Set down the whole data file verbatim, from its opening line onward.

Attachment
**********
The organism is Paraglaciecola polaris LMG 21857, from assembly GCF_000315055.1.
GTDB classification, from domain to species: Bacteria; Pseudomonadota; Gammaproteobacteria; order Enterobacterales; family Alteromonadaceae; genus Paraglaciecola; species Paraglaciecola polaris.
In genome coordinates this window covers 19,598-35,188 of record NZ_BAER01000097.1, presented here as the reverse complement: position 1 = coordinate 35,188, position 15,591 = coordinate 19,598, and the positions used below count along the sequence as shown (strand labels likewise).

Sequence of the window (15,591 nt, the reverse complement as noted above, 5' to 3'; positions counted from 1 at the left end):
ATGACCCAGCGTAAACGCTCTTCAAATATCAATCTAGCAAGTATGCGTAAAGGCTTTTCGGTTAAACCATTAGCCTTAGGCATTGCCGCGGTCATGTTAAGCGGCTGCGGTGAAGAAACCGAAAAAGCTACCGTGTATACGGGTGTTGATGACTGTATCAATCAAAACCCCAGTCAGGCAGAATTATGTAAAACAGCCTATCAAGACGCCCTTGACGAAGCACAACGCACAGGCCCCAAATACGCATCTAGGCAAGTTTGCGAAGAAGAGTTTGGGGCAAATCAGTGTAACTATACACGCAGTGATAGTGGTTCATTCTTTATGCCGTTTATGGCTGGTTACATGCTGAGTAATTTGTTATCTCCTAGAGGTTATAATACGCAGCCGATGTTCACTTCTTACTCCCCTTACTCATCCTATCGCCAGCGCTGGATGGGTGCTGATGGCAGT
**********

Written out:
The organism is Paraglaciecola polaris LMG 21857, from assembly GCF_000315055.1.
GTDB classification, from domain to species: Bacteria; Pseudomonadota; Gammaproteobacteria; order Enterobacterales; family Alteromonadaceae; genus Paraglaciecola; species Paraglaciecola polaris.
In genome coordinates this window covers 19,598-35,188 of record NZ_BAER01000097.1, presented here as the reverse complement: position 1 = coordinate 35,188, position 15,591 = coordinate 19,598, and the positions used below count along the sequence as shown (strand labels likewise).

Sequence of the window (15,591 nt, the reverse complement as noted above, 5' to 3'; positions counted from 1 at the left end):
ATGACCCAGCGTAAACGCTCTTCAAATATCAATCTAGCAAGTATGCGTAAAGGCTTTTCGGTTAAACCATTAGCCTTAGGCATTGCCGCGGTCATGTTAAGCGGCTGCGGTGAAGAAACCGAAAAAGCTACCGTGTATACGGGTGTTGATGACTGTATCAATCAAAACCCCAGTCAGGCAGAATTATGTAAAACAGCCTATCAAGACGCCCTTGACGAAGCACAACGCACAGGCCCCAAATACGCATCTAGGCAAGTTTGCGAAGAAGAGTTTGGGGCAAATCAGTGTAACTATACACGCAGTGATAGTGGTTCATTCTTTATGCCGTTTATGGCTGGTTACATGCTGAGTAATTTGTTATCTCCTAGAGGTTATAATACGCAGCCGATGTTCACTTCTTACTCCCCTTACTCATCCTATCGCCAGCGCTGGATGGGTGCTGATGGCAGT